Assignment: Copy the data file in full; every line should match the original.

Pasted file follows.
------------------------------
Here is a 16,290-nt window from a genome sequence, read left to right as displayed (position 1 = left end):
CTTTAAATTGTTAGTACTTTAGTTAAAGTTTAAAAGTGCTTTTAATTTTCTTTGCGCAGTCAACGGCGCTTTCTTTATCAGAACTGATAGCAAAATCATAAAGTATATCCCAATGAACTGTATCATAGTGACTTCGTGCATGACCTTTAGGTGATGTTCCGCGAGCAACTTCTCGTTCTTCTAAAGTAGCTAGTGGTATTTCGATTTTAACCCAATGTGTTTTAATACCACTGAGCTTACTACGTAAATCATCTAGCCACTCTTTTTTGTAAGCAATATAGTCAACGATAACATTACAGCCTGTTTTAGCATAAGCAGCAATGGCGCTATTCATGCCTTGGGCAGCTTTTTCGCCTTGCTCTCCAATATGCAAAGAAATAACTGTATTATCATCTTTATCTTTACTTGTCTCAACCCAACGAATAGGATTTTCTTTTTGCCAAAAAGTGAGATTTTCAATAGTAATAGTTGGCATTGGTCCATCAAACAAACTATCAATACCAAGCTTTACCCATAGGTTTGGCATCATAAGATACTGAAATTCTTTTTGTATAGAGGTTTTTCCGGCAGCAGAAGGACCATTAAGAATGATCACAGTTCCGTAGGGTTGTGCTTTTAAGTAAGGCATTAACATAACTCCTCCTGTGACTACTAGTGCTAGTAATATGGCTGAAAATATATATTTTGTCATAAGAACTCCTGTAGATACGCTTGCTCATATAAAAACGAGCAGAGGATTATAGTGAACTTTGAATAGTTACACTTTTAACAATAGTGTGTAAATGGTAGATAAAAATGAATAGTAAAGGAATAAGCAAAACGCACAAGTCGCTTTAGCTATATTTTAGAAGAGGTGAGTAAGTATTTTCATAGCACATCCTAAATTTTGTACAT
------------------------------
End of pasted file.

Here is a 16,290-nt window from a genome sequence, read left to right as displayed (position 1 = left end):
CTTTAAATTGTTAGTACTTTAGTTAAAGTTTAAAAGTGCTTTTAATTTTCTTTGCGCAGTCAACGGCGCTTTCTTTATCAGAACTGATAGCAAAATCATAAAGTATATCCCAATGAACTGTATCATAGTGACTTCGTGCATGACCTTTAGGTGATGTTCCGCGAGCAACTTCTCGTTCTTCTAAAGTAGCTAGTGGTATTTCGATTTTAACCCAATGTGTTTTAATACCACTGAGCTTACTACGTAAATCATCTAGCCACTCTTTTTTGTAAGCAATATAGTCAACGATAACATTACAGCCTGTTTTAGCATAAGCAGCAATGGCGCTATTCATGCCTTGGGCAGCTTTTTCGCCTTGCTCTCCAATATGCAAAGAAATAACTGTATTATCATCTTTATCTTTACTTGTCTCAACCCAACGAATAGGATTTTCTTTTTGCCAAAAAGTGAGATTTTCAATAGTAATAGTTGGCATTGGTCCATCAAACAAACTATCAATACCAAGCTTTACCCATAGGTTTGGCATCATAAGATACTGAAATTCTTTTTGTATAGAGGTTTTTCCGGCAGCAGAAGGACCATTAAGAATGATCACAGTTCCGTAGGGTTGTGCTTTTAAGTAAGGCATTAACATAACTCCTCCTGTGACTACTAGTGCTAGTAATATGGCTGAAAATATATATTTTGTCATAAGAACTCCTGTAGATACGCTTGCTCATATAAAAACGAGCAGAGGATTATAGTGAACTTTGAATAGTTACACTTTTAACAATAGTGTGTAAATGGTAGATAAAAATGAATAGTAAAGGAATAAGCAAAACGCACAAGTCGCTTTAGCTATATTTTAGAAGAGGTGAGTAAGTATTTTCATAGCACATCCTAAATTTTGTACAT